The Grit We Like: The Cinema of Walter Hill

Name a director that has made rock solid, gritty and entertaining cinema but hardly anyone knows the name of. Yeah of course I am talking about Walter Hill, hence the headline. He is one of my favorite low-profile directors working today. I really dig some of his work a lot, and I want to introduce you to some of his movies, in case you are not familiar with his body of work. This is by no means a comprehensive walk-through, just merely a few of my recommendations. I hope you dig them, and I am looking forward to reading your comments below, whether you agree with my picks, have some others or think Hill is overrated, whatever. Keep posting comments!

HARD TIMES (1975). No separate picture for this one, as pictures for this movie frame this blog post top and bottom. This is a really classy, atmospheric, but also slightly depressing story about a… well, boxer during the depression era. I love the tone of this movie a lot, the minimalism, and the honest portrayal of the characters. No big action sequences, no exploitative elements, just a down-to-earth story. Charles Bronson, James Coburn and the rest of the cast is stellar, it is a shame the movie is often overlooked.

LAST MAN STANDING (1996). Say what you want, but aside from A Fistful of Dollars, this is the best Yojimbo remake that exists. There is a certain Van Damme movie that hardly anyone knows about, but that one is of course not a top notch movie. This one is, I think. It’s got a great soundtrack, great cast, tough action and violence, and amazing gunfights. Bruce Willis just knocks it out of the park in this one. And hell, it’s got akimbo Colts, Christopher Walken, and a hot damsel in distress. Bring it on, what a movie!

Southern Comfort is a really eerie experience. A bunch of national guard soldiers getting lost in the Louisiana swamps is not exactly something you’re used to. And oh boy will they have an adventure. Walter Hill manages to pull of something completely off-the-charts, an unlikely bunch of people in an unlikely, at least for the movie world, situation. Cajuns, crocodiles, torn nerves… the swamp will get to you.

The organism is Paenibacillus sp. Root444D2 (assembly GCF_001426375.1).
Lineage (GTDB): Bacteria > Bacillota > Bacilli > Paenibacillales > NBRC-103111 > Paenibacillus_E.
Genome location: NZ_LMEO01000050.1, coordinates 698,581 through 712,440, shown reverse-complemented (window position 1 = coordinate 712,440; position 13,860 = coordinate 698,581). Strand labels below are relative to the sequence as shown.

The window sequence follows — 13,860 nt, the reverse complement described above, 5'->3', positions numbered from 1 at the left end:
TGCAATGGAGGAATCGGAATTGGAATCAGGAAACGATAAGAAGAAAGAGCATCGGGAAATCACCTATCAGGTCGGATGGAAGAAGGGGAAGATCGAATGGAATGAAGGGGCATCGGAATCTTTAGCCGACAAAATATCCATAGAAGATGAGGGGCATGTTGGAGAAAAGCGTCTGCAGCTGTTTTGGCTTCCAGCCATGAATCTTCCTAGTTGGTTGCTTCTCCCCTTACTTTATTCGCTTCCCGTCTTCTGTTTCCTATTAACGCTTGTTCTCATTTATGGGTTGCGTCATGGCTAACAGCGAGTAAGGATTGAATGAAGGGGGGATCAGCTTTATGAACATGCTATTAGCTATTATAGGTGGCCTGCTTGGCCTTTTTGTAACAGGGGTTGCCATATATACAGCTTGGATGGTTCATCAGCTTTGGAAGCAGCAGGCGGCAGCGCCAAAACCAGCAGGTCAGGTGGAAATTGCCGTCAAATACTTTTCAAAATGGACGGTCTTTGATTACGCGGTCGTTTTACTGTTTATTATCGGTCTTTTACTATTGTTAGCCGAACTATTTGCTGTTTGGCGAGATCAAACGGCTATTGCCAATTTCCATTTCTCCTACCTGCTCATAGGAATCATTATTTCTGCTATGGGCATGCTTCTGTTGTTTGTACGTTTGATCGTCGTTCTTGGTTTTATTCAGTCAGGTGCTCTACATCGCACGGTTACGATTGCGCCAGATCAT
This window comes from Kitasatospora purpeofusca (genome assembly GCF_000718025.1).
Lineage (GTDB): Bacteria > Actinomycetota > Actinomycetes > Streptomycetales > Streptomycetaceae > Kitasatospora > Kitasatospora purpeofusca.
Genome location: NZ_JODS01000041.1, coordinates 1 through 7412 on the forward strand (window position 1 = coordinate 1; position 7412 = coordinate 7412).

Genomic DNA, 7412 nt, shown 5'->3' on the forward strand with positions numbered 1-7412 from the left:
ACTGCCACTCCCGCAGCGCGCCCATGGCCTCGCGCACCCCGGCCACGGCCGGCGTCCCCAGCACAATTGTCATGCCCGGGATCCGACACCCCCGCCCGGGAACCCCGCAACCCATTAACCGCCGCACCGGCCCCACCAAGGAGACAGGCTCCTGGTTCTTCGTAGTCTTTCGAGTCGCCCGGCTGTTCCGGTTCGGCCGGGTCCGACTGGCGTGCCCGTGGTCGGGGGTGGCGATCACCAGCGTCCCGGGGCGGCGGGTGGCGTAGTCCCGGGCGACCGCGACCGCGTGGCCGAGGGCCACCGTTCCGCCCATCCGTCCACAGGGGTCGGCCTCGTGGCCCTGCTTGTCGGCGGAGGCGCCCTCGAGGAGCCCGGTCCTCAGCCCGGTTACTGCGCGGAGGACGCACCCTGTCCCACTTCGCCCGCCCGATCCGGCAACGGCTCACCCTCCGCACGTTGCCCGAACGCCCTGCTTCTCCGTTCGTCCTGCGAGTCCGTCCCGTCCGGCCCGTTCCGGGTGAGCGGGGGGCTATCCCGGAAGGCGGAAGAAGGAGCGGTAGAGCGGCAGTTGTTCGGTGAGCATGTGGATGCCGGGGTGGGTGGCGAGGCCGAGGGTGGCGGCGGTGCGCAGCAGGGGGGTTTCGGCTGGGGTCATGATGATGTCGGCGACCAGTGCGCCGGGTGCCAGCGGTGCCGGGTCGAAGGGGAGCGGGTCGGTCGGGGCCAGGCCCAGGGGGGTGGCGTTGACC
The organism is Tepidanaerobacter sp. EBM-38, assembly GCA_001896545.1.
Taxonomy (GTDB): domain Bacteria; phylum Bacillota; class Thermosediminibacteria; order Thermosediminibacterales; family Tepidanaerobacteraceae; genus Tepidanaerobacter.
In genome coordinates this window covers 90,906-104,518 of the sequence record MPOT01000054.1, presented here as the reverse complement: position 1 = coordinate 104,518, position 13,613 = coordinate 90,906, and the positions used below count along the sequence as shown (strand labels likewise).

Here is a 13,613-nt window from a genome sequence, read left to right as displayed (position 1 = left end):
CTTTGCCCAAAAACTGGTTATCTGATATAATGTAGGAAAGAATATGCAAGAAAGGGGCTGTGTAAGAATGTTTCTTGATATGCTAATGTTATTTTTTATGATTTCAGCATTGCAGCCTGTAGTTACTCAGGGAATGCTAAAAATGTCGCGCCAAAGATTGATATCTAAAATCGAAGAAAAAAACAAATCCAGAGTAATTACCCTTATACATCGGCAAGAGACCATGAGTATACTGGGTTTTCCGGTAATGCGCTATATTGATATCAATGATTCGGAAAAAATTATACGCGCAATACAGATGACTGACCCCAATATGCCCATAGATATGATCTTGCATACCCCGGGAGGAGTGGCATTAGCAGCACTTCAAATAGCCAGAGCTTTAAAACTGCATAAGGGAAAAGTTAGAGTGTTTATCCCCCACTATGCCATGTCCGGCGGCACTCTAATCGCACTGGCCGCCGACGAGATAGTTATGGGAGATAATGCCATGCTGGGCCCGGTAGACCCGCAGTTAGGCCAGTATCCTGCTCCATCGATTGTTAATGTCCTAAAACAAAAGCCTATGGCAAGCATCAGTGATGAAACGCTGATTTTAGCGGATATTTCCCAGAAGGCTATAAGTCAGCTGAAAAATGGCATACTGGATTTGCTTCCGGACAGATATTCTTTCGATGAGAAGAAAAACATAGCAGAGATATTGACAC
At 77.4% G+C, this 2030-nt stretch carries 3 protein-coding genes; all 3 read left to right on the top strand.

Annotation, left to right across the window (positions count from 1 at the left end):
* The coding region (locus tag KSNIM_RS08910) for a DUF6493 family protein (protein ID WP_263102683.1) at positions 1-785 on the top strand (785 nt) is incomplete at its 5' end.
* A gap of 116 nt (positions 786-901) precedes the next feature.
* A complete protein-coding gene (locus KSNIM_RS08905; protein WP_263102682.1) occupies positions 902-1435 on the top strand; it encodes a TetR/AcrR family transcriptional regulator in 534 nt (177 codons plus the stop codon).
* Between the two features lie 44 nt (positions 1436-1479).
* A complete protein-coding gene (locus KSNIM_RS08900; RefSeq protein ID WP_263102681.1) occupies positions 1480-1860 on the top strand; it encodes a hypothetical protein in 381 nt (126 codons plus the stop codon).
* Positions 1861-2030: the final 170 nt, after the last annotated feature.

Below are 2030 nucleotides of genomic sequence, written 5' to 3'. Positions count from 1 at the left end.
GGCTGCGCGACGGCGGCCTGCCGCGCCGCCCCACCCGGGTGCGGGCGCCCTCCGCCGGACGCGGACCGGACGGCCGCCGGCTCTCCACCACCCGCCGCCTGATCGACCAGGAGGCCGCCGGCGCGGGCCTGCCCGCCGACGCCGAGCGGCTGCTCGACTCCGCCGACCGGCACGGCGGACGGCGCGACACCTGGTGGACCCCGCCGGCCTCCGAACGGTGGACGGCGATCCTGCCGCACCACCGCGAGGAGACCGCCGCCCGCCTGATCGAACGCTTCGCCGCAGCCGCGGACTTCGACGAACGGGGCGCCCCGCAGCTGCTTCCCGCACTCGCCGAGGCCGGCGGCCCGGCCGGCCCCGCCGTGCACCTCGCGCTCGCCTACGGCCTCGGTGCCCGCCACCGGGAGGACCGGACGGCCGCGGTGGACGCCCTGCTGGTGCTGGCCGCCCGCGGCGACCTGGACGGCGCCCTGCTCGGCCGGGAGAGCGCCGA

Ironically, the first time I saw the Driver, was around the time that videogame of the same name came out. In fact, I watched the movie because I thought there was a connection. And well, there is, sort of. The Driver is a nicely atmospheric driver flick that will find its fans among those who like Bullit or BMW’s The Hire series. I liked it because it had a good “midnight movie” vibe about it.

Here’s his filmography: Imdb

These are just my personal favorites, if you look at his filmography you will discover many a decent flick that has been a little under the radar, overlooked, but so rock solid that it’s almost out of doubt that they are classics. I mean just consider The Warriors, or Johnny Handsome. And all his movies are somewhat realistic, violent, gritty, honest – down to earth. In a way, I think Walter Hill is the contemporary Sam Peckinpah. Do you think that’s a suitable comparison? Another picture from Hard Times to round it off:

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Sebastian

Founder of FuriousCinema.com, also started Tarantino.info, Spaghetti-western.net, Nischenkino.de and a few others. I love furious movies!

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12 Responses

  1. Its funny in the past 2 weeks Ive watched 2 Walter Hill movies, one I had wanted to see for a long time (The Driver), the other (Crossroads) I didnt realize he directed until I saw his name on the credits. I had seen the film before years ago but just forgot it was one of his. Both solid films to add to your list. Note: Id also really like to watch Streets of Fire again.

  2. Gizmo says:

    You’re comparison of Walter Hill with Sam Peckinpah is right, but personally I find Walter Hill’s often minimalist style more attractive. Sam Peckinpah always has that slow-motion gunfight in his movies to the point of annoyance. On the other hand, Walter Hill explores many techniques and does not become that aggravating broken record.

  3. Max Magbee says:

    Hill is one of my favorite filmmakers! I put him in the same category as Anthony Mann, Raoul Walsh, Andre DeToth, Budd Boetticher, Sam Peckinpah, and Sam Fuller. He has always made very lean, tough, rock-solid entertainment. And I’ve always admired how economically he tells his stories while never short-changing his characters. He’s a director that is criminally under-appreciated and should be given free-reign to make whatever the hell he wants.

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